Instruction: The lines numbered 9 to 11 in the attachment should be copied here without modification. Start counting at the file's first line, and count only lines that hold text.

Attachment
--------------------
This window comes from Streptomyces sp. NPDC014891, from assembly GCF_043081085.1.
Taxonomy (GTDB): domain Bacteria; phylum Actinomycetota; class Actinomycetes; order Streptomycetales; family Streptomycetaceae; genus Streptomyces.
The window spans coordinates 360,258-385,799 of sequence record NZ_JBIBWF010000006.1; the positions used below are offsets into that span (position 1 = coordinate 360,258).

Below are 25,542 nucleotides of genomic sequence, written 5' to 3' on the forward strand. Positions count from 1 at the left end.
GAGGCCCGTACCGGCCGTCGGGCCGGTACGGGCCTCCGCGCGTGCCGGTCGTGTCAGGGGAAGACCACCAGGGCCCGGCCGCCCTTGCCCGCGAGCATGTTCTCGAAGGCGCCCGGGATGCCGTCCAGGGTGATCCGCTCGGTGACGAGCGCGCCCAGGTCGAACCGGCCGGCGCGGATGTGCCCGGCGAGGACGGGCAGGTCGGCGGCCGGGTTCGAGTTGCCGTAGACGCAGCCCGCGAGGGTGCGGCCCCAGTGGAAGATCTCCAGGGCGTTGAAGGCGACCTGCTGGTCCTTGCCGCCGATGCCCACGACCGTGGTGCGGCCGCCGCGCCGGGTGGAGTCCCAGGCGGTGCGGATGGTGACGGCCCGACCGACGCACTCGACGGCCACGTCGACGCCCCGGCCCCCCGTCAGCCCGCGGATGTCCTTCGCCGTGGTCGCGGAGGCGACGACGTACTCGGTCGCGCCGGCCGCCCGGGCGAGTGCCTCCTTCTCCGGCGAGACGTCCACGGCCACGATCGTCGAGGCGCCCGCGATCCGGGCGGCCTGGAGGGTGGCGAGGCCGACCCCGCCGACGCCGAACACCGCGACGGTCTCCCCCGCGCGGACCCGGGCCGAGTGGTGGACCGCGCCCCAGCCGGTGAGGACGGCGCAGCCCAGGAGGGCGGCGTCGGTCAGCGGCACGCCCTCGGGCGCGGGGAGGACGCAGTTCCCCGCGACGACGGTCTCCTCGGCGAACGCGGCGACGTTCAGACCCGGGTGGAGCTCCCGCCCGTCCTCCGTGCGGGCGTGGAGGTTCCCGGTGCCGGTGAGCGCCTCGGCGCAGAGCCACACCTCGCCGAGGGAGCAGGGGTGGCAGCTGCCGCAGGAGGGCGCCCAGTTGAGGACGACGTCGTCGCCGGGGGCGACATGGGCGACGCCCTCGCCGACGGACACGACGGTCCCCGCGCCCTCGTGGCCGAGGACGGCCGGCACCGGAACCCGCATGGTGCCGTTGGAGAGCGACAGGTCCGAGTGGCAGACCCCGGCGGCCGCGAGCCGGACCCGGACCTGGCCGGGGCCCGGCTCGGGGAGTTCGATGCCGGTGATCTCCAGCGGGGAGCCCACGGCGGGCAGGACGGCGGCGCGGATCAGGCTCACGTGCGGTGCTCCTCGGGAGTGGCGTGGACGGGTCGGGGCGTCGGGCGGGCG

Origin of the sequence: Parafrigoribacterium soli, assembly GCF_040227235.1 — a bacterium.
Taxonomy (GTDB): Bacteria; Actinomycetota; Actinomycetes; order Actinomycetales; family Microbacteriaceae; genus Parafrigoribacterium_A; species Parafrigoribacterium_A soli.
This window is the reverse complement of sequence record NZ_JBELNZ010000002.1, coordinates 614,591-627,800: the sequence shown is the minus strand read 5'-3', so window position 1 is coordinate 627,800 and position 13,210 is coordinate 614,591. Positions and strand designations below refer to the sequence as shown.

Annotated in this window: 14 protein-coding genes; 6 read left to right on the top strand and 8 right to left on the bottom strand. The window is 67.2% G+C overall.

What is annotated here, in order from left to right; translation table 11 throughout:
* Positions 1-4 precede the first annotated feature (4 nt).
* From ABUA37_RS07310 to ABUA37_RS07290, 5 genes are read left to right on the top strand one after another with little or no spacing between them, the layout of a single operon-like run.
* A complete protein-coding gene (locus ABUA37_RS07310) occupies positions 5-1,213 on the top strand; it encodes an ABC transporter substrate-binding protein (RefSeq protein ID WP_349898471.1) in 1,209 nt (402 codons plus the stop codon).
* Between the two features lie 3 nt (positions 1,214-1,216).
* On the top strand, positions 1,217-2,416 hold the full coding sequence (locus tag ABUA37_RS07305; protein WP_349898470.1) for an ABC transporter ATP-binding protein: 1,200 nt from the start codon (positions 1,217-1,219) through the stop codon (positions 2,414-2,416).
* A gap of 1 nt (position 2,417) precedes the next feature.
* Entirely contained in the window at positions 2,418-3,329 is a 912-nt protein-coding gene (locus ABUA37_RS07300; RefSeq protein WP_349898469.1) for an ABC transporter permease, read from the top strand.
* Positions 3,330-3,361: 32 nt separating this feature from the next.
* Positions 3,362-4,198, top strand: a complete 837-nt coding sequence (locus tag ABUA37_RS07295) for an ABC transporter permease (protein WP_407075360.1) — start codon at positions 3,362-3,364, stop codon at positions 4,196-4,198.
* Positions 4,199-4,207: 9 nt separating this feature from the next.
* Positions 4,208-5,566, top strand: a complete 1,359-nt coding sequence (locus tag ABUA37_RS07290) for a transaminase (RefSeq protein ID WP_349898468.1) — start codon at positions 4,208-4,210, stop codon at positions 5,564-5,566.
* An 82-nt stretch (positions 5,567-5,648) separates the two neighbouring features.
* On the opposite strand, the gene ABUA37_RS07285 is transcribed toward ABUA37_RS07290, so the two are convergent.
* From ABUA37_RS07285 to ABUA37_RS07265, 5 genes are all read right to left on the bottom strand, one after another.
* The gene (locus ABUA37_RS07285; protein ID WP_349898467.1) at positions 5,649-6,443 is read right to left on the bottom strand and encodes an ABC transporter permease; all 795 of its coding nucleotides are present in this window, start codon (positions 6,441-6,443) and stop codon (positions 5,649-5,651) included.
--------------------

Annotated in this window: 14 protein-coding genes; 6 read left to right on the top strand and 8 right to left on the bottom strand. The window is 67.2% G+C overall.

What is annotated here, in order from left to right; translation table 11 throughout:
* Positions 1-4 precede the first annotated feature (4 nt).